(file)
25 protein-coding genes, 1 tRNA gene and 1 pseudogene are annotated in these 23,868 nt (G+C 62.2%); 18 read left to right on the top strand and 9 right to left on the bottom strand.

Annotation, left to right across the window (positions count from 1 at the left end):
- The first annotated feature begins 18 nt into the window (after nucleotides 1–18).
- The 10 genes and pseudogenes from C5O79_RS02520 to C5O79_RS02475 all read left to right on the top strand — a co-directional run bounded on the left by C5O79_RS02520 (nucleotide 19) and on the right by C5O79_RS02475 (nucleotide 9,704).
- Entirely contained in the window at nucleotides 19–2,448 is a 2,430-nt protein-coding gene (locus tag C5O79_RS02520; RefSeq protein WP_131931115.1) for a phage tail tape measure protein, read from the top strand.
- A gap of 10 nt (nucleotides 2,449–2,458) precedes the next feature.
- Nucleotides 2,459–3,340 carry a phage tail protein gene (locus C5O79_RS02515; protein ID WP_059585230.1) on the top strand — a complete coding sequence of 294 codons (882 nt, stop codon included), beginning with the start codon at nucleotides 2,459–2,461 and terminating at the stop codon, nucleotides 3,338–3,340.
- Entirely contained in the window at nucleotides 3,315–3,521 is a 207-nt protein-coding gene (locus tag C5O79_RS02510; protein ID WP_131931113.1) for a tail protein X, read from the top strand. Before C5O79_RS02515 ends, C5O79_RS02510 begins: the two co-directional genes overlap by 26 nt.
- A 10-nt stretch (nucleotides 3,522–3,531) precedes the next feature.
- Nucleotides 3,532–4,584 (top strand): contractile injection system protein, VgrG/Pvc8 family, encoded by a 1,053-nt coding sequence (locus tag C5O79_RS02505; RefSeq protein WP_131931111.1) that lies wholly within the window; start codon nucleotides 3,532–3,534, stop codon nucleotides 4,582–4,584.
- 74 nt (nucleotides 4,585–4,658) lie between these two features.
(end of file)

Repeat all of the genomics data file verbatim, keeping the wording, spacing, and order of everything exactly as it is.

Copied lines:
25 protein-coding genes, 1 tRNA gene and 1 pseudogene are annotated in these 23,868 nt (G+C 62.2%); 18 read left to right on the top strand and 9 right to left on the bottom strand.

Annotation, left to right across the window (positions count from 1 at the left end):
- The first annotated feature begins 18 nt into the window (after nucleotides 1–18).
- The 10 genes and pseudogenes from C5O79_RS02520 to C5O79_RS02475 all read left to right on the top strand — a co-directional run bounded on the left by C5O79_RS02520 (nucleotide 19) and on the right by C5O79_RS02475 (nucleotide 9,704).
- Entirely contained in the window at nucleotides 19–2,448 is a 2,430-nt protein-coding gene (locus tag C5O79_RS02520; RefSeq protein WP_131931115.1) for a phage tail tape measure protein, read from the top strand.
- A gap of 10 nt (nucleotides 2,449–2,458) precedes the next feature.
- Nucleotides 2,459–3,340 carry a phage tail protein gene (locus C5O79_RS02515; protein ID WP_059585230.1) on the top strand — a complete coding sequence of 294 codons (882 nt, stop codon included), beginning with the start codon at nucleotides 2,459–2,461 and terminating at the stop codon, nucleotides 3,338–3,340.
- Entirely contained in the window at nucleotides 3,315–3,521 is a 207-nt protein-coding gene (locus tag C5O79_RS02510; protein ID WP_131931113.1) for a tail protein X, read from the top strand. Before C5O79_RS02515 ends, C5O79_RS02510 begins: the two co-directional genes overlap by 26 nt.
- A 10-nt stretch (nucleotides 3,522–3,531) precedes the next feature.
- Nucleotides 3,532–4,584 (top strand): contractile injection system protein, VgrG/Pvc8 family, encoded by a 1,053-nt coding sequence (locus tag C5O79_RS02505; RefSeq protein WP_131931111.1) that lies wholly within the window; start codon nucleotides 3,532–3,534, stop codon nucleotides 4,582–4,584.
- 74 nt (nucleotides 4,585–4,658) lie between these two features.